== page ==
What exact aspect of this definition do the players of today fail to meet? Not only do the superstars of today qualify under the definition Perovic offered, they do so under circumstances where they are meant to not. Dale Bellido won a Shonen Jump Championship in a format where he had a tremendous amount of influence on the outcome of each and every game he played. The players of today enter each event full well knowing they are going to loss rounds because of the irrationality of the format. That leaves virtually no leeway between having a successful tournament, and walking away disappointed with your finish. Trying to argue that superstars do not exist in present day Yu-Gi-Oh blatantly ignores the definition of the term, while evaluating the game during two entirely different time periods. Not only do superstars exist, they exist in spite of the best efforts of Konami and the formats they create, as opposed to the days where superstars existed because of the format.

Do superstars exist today? Answer: Yes

So if superstars still exist today, what else did Perovic argue in his article? Upon reading both of his articles, it is impossible to ignore the part of his writing that pertains to this idea that superstars of the past innovated and inspired to an unmatched degree. Take this line for example:

Superstars have traditionally influenced others and earned their admiration by performing well at events, innovating in deck building, or sharing some of their insights with the community directly.

Or perhaps:

Ordinary duelists admired all of these superstars and generally aspired to be just like them. But then something happened. The superstars moved on with their lives and their admirers, lost in the shuffle, eventually moved on to new and pointedly inferior sources of admiration.

Are the superstars of today inspiring?

This happens to be a question I take to heart, because; do you want to know the truth? Kris Perovic was my favorite player when I was younger. Go figure. Anyway, what is important to understand is that the inspiration Perovic speaks of; is exactly what motivated me to become the player I have today. But what Perovic fails to understand is exactly what his generation did to inspire the Metagame followers,  and what the current crop of superstars are doing. Perovic was among a laundry list of successful players from the days of Metagame, but their name was recognizable because of their consistent tournament success. The sheer definition of a superstar, as we previously discussed, is what quantified how inspirational these players were. The issue I take up with Perovic’s criticism of today is how this dimension of the game has suddenly eroded in his eyes.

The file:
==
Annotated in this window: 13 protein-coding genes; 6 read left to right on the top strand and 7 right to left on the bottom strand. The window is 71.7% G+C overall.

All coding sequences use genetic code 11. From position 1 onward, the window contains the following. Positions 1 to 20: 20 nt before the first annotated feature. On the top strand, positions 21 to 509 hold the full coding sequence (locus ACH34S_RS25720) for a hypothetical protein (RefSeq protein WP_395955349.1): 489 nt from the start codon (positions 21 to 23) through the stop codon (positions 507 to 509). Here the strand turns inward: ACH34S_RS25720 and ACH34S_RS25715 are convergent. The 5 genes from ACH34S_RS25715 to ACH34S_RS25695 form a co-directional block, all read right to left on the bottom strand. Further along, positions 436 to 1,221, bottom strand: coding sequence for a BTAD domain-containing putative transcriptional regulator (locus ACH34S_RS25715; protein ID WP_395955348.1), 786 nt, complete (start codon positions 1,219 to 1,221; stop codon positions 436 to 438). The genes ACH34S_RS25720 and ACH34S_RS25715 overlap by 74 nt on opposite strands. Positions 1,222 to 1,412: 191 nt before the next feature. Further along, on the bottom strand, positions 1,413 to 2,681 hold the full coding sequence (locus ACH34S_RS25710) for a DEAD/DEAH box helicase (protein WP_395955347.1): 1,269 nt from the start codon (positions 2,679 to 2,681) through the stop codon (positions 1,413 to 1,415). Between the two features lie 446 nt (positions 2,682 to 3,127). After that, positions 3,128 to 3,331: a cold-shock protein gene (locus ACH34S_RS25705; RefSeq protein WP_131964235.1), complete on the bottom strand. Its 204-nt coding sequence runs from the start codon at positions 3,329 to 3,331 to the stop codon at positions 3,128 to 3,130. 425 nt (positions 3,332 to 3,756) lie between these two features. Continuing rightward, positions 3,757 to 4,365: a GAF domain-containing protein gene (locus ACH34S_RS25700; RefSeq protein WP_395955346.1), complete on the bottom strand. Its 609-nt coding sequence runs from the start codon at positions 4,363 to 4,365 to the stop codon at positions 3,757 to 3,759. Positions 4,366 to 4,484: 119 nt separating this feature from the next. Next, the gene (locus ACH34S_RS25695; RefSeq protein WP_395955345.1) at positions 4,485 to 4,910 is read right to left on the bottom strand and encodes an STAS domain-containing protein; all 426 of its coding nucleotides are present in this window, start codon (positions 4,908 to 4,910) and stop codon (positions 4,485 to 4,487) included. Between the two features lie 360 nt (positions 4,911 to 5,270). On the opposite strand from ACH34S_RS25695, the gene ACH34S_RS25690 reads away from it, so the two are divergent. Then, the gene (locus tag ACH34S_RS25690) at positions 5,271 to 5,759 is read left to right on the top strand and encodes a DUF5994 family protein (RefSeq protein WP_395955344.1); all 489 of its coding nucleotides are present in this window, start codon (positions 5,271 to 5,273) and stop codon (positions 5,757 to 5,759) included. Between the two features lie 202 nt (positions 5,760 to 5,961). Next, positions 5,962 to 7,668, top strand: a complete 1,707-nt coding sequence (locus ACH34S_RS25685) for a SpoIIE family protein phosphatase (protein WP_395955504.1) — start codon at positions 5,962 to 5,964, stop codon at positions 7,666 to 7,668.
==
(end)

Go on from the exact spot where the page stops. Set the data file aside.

The superstars of today certainly perform well at events, as Perovic stated was a dimension of inspiration. But what about their deck building innovations? This seems to be a tremendous factor in understanding how inspirational players are, or at least is included amongst Perovic’s definition.

Comparing the innovations of 2007 to 2012 is an inherently flawed process. During the days of the Comic Odyssey/Team Overdose rivalry the card pool was limited to an array of versatile options, which in turn corresponded with the types of decks that were played. The major development in the last few years has been the emergence of themes. Themes have allowed Konami the ability to readily adapt their metagame, understand the role they have in competitive play and better gear products for sale. For example, the Blackwing archtype has been one that Konami has manipulated to extraordinary extents over the last handful of years. There was once a time you could sleeve up three copies of Blackwing – Gale the Whirlwind with three copies of Black Whirlwind. The existence of these strictly themed based cards has allowed Konami to monitor the strength of the deck in relation to the rest of the format. This has then allowed Konami to properly handle any limitations they deem necessary, that would specifically harm the Blackwing archtype. Other examples of these themes in the current format can include Inzektors, Wind-Ups and Dark World. As a matter of fact, the majority of the metagame over the course of the past several years have been theme-based decks.

The major flaw with these themes is that it dramatically limits the room for innovation. When constructing a Wind-Up deck, you certainly have the options of Compulstory Evacuation Device or Dimensional Prison, but no one is going to call you an innovator for fitting in a Forbidden Lance. Occasionally you see the likes of Jeff Jones take a Psychic deck to the finals of a YCS, but more often than not, there truly is no room for dramatic innovation.

The days that Perovic is comparing the current crop of players to, was the complete opposite. Theerasak’s T-Hero deck from the summer of 2007 became so popular, people will literally use it to refer to the format. But would he be able to do the same in the current format? Now don’t get me wrong. If Theersak were to consistently play today, I have no doubt in my mind he would be a successful player. But are you going to tell me he wouldn’t be using some types of themed deck? Or for that matter, if he had been playing the past three years, how often would he have strayed from themes? With no disrespect to Theersak, something tells me he would be registering a theme the vast majority of the time.

Now even with the daunted existence of themes, there have been a few opportunities for the current crop of players to do some innovating. Heading into YCS Toronto 2011 there was a tremendous amount of hype behind Agents. Upon the limitations on Lonefire Blossom, Pot of Avarice and Debris Dragon, a significant portion of the Yu-Gi-Oh community brushed off Tengu Plants as a viable deck. Isn’t it funny how we now often refer to this format (before the release of Rescue Rabbit) as Tengu Plant format?  Go back and look at the top cut from YCS Toronto 2011. You will see names such as Billy Brake, Alistar Albans, Frazier Smith, Sean Montague, Jessy Samek, Matt Bishop and myself. Guess what we were all running? Tengu Plants. Most of us had some minor preferences in terms of the number of hand traps, but the core of the deck was consistent throughout. I will be the first to say that there was an incredible amount of discussion going between us in the weeks leading up to Toronto. Would this be considered innovating? I guess that is for you to decide. But in the current game, this is about as close as you’re going to get.